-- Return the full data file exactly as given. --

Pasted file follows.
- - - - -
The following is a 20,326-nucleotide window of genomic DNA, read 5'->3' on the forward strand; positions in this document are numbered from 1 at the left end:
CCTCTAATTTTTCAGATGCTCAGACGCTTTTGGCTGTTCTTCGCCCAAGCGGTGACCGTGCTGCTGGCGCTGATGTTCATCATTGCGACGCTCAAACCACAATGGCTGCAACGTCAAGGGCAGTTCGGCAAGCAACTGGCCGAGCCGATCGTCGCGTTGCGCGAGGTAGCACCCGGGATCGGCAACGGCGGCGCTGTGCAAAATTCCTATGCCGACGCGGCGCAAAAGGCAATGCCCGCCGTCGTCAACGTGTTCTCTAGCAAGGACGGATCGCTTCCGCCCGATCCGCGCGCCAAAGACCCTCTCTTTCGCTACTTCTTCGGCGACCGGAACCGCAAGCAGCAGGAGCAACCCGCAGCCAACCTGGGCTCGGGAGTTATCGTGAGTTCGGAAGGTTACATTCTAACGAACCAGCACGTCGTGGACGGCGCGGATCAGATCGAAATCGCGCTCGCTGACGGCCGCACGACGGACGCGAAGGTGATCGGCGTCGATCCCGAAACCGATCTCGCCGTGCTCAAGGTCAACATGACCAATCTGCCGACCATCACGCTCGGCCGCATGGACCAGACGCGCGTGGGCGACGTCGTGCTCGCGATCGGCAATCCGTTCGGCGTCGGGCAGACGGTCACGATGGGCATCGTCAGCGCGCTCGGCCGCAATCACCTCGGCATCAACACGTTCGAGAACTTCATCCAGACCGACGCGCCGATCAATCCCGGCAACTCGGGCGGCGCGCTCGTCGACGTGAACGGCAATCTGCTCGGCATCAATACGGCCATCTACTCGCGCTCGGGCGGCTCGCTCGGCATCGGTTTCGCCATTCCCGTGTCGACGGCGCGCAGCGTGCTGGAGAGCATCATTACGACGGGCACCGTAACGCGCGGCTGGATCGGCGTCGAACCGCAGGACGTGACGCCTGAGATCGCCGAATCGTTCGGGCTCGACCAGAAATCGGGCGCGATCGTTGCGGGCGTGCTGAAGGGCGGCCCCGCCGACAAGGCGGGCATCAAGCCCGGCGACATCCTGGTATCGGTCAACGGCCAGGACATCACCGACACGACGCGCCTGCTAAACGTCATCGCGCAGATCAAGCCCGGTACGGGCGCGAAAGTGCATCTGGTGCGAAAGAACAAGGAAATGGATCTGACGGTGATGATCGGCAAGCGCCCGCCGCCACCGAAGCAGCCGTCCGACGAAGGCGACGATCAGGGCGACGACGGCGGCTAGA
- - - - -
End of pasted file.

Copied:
The following is a 20,326-nucleotide window of genomic DNA, read 5'->3' on the forward strand; positions in this document are numbered from 1 at the left end:
CCTCTAATTTTTCAGATGCTCAGACGCTTTTGGCTGTTCTTCGCCCAAGCGGTGACCGTGCTGCTGGCGCTGATGTTCATCATTGCGACGCTCAAACCACAATGGCTGCAACGTCAAGGGCAGTTCGGCAAGCAACTGGCCGAGCCGATCGTCGCGTTGCGCGAGGTAGCACCCGGGATCGGCAACGGCGGCGCTGTGCAAAATTCCTATGCCGACGCGGCGCAAAAGGCAATGCCCGCCGTCGTCAACGTGTTCTCTAGCAAGGACGGATCGCTTCCGCCCGATCCGCGCGCCAAAGACCCTCTCTTTCGCTACTTCTTCGGCGACCGGAACCGCAAGCAGCAGGAGCAACCCGCAGCCAACCTGGGCTCGGGAGTTATCGTGAGTTCGGAAGGTTACATTCTAACGAACCAGCACGTCGTGGACGGCGCGGATCAGATCGAAATCGCGCTCGCTGACGGCCGCACGACGGACGCGAAGGTGATCGGCGTCGATCCCGAAACCGATCTCGCCGTGCTCAAGGTCAACATGACCAATCTGCCGACCATCACGCTCGGCCGCATGGACCAGACGCGCGTGGGCGACGTCGTGCTCGCGATCGGCAATCCGTTCGGCGTCGGGCAGACGGTCACGATGGGCATCGTCAGCGCGCTCGGCCGCAATCACCTCGGCATCAACACGTTCGAGAACTTCATCCAGACCGACGCGCCGATCAATCCCGGCAACTCGGGCGGCGCGCTCGTCGACGTGAACGGCAATCTGCTCGGCATCAATACGGCCATCTACTCGCGCTCGGGCGGCTCGCTCGGCATCGGTTTCGCCATTCCCGTGTCGACGGCGCGCAGCGTGCTGGAGAGCATCATTACGACGGGCACCGTAACGCGCGGCTGGATCGGCGTCGAACCGCAGGACGTGACGCCTGAGATCGCCGAATCGTTCGGGCTCGACCAGAAATCGGGCGCGATCGTTGCGGGCGTGCTGAAGGGCGGCCCCGCCGACAAGGCGGGCATCAAGCCCGGCGACATCCTGGTATCGGTCAACGGCCAGGACATCACCGACACGACGCGCCTGCTAAACGTCATCGCGCAGATCAAGCCCGGTACGGGCGCGAAAGTGCATCTGGTGCGAAAGAACAAGGAAATGGATCTGACGGTGATGATCGGCAAGCGCCCGCCGCCACCGAAGCAGCCGTCCGACGAAGGCGACGATCAGGGCGACGACGGCGGCTAGA